Gov. Charlie Baker took the wraps off his first state budget on Wednesday, a $38 billion plan that calls for a 3 percent increase in overall spending but includes no new taxes.
The budget being submitted to the Democratic-controlled Legislature seeks to close what the Republican administration said was a $1.8 billion gap between projected spending and revenues for the fiscal year starting July 1.
While the budget proposal includes more than $1 billion in new spending, the administration said the 3 percent hike contrasted with a nearly 8 percent increase in spending in the current year. That and other measures is enough to close the budget gap, Baker said.
Baker said the plan includes a number of steps to curtail what otherwise would have been greater spending growth, particularly in the state's Medicaid program, where expenses were projected to rise 16 percent but would rise less than 6 percent if all of his proposals are approved.
"Some people will see some belt-tightening, but won't see wholesale changes in existing services," Baker said. "In the context of the situation we face and the circumstances we're dealing with, these are reasonable appropriations."
Baker said many state programs will be level-funded, meaning they would receive the same amount of money as in the current fiscal year. Baker's plan would also require some state employees to contribute a greater share to their health insurance.
Baker isn't proposing any changes in Medicaid eligibility requirements and only one benefits change - eliminating coverage for chiropractic services. The predicted savings would be achieved, in part, by making sure current Medicaid recipients qualify for coverage.
Baker's plan also calls for a 20 percent hike in transportation funding, including a nearly $65 million hike in state subsidies for the Massachusetts Bay Transportation Authority, the Boston-area transit system that has been beset by breakdowns during a recent stretch of severe winter weather.
State aid to public school districts would rise by $105 million, or 2.4 percent, and unrestricted aid to cities and towns would see a $34 million, or 3.6 percent, hike.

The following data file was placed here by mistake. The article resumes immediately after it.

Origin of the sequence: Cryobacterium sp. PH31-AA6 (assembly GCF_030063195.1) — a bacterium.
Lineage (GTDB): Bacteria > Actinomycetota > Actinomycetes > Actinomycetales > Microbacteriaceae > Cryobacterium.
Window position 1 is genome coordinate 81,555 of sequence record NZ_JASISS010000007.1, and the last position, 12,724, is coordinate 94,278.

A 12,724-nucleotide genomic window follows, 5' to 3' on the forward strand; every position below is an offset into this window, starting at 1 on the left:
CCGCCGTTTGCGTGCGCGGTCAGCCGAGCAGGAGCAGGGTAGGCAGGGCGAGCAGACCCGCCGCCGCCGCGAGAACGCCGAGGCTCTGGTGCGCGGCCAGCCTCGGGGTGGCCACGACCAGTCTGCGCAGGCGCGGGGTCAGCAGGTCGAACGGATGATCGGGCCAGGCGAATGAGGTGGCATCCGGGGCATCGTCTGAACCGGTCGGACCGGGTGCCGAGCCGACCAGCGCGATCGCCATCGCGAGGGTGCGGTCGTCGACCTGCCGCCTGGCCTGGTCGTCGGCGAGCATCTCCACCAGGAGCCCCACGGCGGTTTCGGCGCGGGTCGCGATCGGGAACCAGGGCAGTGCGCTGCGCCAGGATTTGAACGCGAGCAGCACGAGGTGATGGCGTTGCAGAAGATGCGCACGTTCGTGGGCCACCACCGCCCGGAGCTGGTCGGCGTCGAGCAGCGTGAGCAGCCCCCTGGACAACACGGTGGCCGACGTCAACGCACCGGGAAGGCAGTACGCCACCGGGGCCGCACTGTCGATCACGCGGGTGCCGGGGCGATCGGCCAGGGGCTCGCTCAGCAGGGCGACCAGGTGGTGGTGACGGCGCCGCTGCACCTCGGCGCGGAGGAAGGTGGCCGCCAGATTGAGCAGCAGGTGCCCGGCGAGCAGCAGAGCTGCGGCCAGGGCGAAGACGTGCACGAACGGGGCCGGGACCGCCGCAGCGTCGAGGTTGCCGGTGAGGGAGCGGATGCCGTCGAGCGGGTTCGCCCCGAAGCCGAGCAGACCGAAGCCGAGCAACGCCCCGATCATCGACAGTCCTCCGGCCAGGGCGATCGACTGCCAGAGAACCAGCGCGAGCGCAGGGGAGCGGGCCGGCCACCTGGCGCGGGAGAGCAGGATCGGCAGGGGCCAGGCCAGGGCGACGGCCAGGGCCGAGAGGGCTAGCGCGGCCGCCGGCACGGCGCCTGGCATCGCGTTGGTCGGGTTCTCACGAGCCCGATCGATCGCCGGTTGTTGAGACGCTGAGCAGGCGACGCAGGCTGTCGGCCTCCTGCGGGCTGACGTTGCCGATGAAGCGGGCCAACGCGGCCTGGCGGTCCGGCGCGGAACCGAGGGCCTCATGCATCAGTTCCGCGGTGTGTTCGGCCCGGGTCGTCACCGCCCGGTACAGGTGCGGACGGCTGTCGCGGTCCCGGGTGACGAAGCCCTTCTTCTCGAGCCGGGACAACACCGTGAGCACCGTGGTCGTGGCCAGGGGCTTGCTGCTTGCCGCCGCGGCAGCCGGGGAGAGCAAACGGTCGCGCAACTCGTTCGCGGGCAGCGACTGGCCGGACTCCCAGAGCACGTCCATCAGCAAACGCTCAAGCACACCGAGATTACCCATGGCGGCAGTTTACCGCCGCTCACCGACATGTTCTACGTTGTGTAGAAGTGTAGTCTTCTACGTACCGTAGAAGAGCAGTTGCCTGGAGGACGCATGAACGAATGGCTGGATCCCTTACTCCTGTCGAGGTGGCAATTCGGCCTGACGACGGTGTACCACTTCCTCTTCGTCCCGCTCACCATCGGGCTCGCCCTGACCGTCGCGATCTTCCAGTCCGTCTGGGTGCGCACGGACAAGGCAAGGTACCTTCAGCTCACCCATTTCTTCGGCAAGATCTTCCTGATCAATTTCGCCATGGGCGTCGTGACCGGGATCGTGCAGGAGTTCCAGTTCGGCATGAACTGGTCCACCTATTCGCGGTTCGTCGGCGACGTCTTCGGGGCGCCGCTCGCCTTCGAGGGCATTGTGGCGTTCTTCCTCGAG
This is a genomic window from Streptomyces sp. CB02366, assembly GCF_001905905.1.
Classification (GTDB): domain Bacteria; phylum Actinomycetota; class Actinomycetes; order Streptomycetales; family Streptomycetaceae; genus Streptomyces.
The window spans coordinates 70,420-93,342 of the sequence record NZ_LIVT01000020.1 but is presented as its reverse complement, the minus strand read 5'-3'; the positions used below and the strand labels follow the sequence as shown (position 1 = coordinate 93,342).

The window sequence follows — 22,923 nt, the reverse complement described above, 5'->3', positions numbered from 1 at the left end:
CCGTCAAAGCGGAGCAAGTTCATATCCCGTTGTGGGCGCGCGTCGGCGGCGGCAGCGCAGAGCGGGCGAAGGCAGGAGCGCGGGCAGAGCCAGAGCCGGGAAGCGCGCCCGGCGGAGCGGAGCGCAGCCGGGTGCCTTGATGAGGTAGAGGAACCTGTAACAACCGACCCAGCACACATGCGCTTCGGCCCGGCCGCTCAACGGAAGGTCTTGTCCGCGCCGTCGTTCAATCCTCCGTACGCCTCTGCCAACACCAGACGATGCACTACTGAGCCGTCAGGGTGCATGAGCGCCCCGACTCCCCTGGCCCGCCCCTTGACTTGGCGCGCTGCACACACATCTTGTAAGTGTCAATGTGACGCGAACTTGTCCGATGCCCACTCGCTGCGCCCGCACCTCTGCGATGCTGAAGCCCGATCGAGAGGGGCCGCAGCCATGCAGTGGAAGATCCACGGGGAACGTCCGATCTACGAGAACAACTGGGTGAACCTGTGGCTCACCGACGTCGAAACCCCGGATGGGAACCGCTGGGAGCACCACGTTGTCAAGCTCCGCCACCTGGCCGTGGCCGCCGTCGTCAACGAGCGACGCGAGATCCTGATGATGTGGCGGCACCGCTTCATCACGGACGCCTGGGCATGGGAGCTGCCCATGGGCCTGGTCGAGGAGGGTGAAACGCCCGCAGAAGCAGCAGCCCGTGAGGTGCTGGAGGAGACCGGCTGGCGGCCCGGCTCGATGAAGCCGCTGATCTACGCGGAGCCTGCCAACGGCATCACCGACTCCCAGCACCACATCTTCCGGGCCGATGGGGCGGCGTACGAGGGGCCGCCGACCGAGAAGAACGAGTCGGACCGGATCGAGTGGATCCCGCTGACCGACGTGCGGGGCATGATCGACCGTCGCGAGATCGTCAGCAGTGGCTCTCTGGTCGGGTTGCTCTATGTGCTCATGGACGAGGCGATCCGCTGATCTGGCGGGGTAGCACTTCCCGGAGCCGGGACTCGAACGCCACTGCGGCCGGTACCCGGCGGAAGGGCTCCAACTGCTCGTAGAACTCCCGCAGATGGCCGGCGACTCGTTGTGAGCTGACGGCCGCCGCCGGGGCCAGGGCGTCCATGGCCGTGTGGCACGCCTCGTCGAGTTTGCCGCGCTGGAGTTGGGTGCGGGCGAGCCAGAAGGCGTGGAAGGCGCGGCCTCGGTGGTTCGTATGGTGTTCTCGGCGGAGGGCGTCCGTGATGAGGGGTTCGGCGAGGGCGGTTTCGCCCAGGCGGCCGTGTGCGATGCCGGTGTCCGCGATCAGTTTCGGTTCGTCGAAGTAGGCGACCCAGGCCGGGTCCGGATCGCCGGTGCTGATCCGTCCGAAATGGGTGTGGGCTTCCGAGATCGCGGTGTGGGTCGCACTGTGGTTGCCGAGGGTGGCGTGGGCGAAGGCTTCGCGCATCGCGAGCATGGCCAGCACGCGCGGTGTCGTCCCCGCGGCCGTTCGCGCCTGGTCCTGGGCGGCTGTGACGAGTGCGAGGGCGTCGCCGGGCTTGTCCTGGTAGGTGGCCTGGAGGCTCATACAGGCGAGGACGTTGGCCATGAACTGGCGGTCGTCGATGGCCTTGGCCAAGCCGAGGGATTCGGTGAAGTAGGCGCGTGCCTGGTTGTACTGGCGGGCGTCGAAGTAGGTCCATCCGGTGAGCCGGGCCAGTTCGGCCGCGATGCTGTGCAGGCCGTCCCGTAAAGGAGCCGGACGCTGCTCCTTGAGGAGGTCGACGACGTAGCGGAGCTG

The budget includes a 3 percent net increase for the state's public colleges and universities, but administration officials were not immediately certain if that would be sufficient to continue a two-year freeze on tuition and fees at the University of Massachusetts.
Critics of the proposed budget quickly weighed in.
Supreme Judicial Court Chief Justice Ralph Gants, Trial Court Chief Justice Paula Carey and Trial Court Administrator Harry Spence said they were deeply disappointed.
"This proposed budget does not provide the necessary funding for us to operate or staff the courts in a safe and effective manner," they said in a statement. "Nor is it fair. The Trial Court has consistently suffered the harshest cuts of any major state organization during the fiscal crisis."
The Massachusetts Budget and Policy Center faulted Baker for failing to expand access to early education and for relying on what it said was more than a half a billion dollars of "temporary and questionable revenue and savings."
A coalition of organizations also delivered a petition with 11,000 signatures to Baker and lawmakers on Wednesday demanding that the state spend more money on the MBTA and other parts of the state's transportation system.
Baker has also proposed doubling the earned income tax credit for low-income working families and ending a state tax credit designed to boost the film industry in Massachusetts.
Baker acknowledged his budget plan is just the start of a longer process with Democratic-controlled House and Senate.
"We're going to have a big debate with the Legislature about our priorities," Baker said.
Senate President Stan Rosenberg said lawmakers are committed to working with Baker to help working families.
"As we study the governor's budget proposal, we will be looking for clear cut evidence that this budget is intended to fulfill these same objectives," he said.
This article was originally published on March 04, 2015.